Have you ever tried to chase a chicken? Much like trying to make a kid go to the bathroom, or eat cold peas, or sleep – some things are harder than they look. One skinny chicken is darned hard to catch when they have the entire yard to run around. I finally got the last girl. Literally bribed her with food sprinkled in front of me, swooped down and grabbed her with my gloved hands, while she squawked a bit, then slid the door to the coop open and tossed her inside.

Only the rooster left. I fed him a trail that led right to the door of the coop. I told him everyone else was in there, all the GIRLS were in there, it was nice and cool and there was fresh water. No go. He’d get within inches and then turn and run. ‘Stupid rooster! You’re gonna die if you don’t go to bed, and I’ll have to tell Caiden it’s my fault.’ The rooster was not impressed.

I went inside, called Sarah and told her I’d been putting chickens up for 40 minutes but one last rooster absolutely would not go into the coop, and by the way, what are ‘spurs’ and will he use them on me, if I have to swoop down and grab him? Because he looked darned scary to touch, let alone pick up and carry across the yard.

Sarah graciously told me she was sorry it had taken me so long – it should take about 5 minutes. All I had to do was wait til dusk, then turn on the light in the coop (apparently they don’t like the dark), set out their water and food and let them ‘put themselves up, up, up, up, up.’ By the way, his name is Edward; the other rooster, Alfred, isn’t very nice to him and he may not want to go into the coop where Alfred will surely beat him up some more, but he wouldn’t spur me anyway, worst case scenario.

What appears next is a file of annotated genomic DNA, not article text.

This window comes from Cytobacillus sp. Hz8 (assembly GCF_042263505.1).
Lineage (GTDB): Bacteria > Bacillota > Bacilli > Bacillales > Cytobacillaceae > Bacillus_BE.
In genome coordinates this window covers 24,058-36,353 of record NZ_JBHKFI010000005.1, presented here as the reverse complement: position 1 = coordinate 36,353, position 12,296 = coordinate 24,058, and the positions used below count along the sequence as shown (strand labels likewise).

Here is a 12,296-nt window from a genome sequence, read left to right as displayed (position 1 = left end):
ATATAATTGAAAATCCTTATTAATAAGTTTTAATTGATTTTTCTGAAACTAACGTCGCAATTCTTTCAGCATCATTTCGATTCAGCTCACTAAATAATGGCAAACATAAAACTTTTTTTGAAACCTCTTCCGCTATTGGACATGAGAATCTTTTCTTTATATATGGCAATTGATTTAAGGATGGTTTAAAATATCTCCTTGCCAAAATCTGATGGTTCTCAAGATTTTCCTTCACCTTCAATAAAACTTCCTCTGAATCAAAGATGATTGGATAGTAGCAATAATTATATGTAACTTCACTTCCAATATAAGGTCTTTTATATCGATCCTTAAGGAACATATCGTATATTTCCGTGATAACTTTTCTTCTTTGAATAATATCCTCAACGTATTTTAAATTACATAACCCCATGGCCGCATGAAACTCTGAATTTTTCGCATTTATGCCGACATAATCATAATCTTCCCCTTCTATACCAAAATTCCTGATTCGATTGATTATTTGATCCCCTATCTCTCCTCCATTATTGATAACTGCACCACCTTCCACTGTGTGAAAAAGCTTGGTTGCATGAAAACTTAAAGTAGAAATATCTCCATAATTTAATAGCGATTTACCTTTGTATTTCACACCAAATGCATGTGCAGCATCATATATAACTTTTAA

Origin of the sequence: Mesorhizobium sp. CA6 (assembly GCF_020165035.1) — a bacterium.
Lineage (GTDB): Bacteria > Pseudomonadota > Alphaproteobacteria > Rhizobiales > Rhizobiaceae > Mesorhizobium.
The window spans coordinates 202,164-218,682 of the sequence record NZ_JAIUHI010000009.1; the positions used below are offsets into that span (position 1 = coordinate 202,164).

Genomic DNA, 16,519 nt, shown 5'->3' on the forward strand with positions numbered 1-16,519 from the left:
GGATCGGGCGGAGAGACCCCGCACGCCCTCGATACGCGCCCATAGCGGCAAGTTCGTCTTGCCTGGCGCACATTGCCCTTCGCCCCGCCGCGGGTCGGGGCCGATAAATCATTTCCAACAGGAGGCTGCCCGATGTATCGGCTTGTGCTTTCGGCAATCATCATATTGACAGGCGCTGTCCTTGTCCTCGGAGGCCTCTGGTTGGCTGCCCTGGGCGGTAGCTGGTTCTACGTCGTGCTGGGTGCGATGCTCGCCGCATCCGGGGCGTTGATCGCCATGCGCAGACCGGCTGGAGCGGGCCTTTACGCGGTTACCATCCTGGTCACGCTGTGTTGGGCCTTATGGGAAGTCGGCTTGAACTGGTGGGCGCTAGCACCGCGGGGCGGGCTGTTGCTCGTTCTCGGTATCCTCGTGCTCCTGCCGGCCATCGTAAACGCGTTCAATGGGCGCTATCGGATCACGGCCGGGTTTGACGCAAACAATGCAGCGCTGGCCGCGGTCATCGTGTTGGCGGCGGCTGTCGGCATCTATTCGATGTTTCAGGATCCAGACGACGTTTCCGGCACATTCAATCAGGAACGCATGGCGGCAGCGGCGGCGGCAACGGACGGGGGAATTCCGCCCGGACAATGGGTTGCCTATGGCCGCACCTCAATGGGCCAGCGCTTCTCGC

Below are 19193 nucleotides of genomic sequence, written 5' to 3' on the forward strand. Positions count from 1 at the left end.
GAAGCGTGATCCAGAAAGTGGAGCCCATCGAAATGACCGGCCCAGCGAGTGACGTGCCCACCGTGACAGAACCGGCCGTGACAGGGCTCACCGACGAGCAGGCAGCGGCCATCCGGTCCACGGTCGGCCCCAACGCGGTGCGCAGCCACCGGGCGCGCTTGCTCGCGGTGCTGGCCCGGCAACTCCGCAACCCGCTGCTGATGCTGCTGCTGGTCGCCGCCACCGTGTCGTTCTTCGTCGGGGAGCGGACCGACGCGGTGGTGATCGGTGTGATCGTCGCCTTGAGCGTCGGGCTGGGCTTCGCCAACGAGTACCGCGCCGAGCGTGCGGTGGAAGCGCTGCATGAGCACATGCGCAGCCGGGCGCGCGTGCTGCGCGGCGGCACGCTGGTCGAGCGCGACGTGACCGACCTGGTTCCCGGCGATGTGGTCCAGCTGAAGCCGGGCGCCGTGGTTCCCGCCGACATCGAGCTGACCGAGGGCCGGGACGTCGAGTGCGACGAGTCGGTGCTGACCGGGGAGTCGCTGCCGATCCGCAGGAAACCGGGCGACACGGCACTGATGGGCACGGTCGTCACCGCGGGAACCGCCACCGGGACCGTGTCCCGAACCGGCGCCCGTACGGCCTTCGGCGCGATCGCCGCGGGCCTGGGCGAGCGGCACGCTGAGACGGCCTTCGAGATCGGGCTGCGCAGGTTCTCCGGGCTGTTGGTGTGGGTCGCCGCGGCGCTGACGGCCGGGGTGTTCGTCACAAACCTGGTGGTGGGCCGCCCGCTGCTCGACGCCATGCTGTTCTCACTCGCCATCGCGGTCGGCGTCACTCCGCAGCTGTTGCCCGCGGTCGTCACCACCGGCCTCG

One last time, with a prayer sent up, “God, please help stupid Edward go in for the night so I don’t have to tell Caiden it’s my fault his rooster died.’ Then I turned on the light in the coop, opened the door and stood aside. And he ‘put himself up, up, up, up, up.’ Within about five seconds. Without me singing a word. Because the light was on. And his friends were in there.

Tomorrow night I will sing, and pray, but I won’t be afraid, and maybe that was the whole point. I’m pretty sure, after tonight’s ‘chicken business’ I could catch a hamster in the middle of the night, or grab hold of a guinea pig. I might need to wear gloves, but I could do it. Conquering fears, even those without validity, feels pretty empowering.

“Do not fear, for I am with you; do not be afraid, for I am your God. I will strengthen you; I will help you. I will hold on to you(r gloved hand) with My righteous right hand.” Isaiah 41:10